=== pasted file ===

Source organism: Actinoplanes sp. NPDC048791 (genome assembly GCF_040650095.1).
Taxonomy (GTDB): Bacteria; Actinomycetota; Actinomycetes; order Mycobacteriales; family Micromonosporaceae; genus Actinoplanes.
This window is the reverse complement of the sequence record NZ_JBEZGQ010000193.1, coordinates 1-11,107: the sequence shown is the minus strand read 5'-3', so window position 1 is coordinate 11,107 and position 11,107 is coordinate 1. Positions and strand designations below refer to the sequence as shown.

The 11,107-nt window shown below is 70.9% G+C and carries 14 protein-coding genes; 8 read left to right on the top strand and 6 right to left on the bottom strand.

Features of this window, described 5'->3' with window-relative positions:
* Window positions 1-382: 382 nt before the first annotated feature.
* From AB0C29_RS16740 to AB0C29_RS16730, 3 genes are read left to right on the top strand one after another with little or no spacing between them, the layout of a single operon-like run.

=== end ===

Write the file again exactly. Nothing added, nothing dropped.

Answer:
Source organism: Actinoplanes sp. NPDC048791 (genome assembly GCF_040650095.1).
Taxonomy (GTDB): Bacteria; Actinomycetota; Actinomycetes; order Mycobacteriales; family Micromonosporaceae; genus Actinoplanes.
This window is the reverse complement of the sequence record NZ_JBEZGQ010000193.1, coordinates 1-11,107: the sequence shown is the minus strand read 5'-3', so window position 1 is coordinate 11,107 and position 11,107 is coordinate 1. Positions and strand designations below refer to the sequence as shown.

The 11,107-nt window shown below is 70.9% G+C and carries 14 protein-coding genes; 8 read left to right on the top strand and 6 right to left on the bottom strand.

Features of this window, described 5'->3' with window-relative positions:
* Window positions 1-382: 382 nt before the first annotated feature.
* From AB0C29_RS16740 to AB0C29_RS16730, 3 genes are read left to right on the top strand one after another with little or no spacing between them, the layout of a single operon-like run.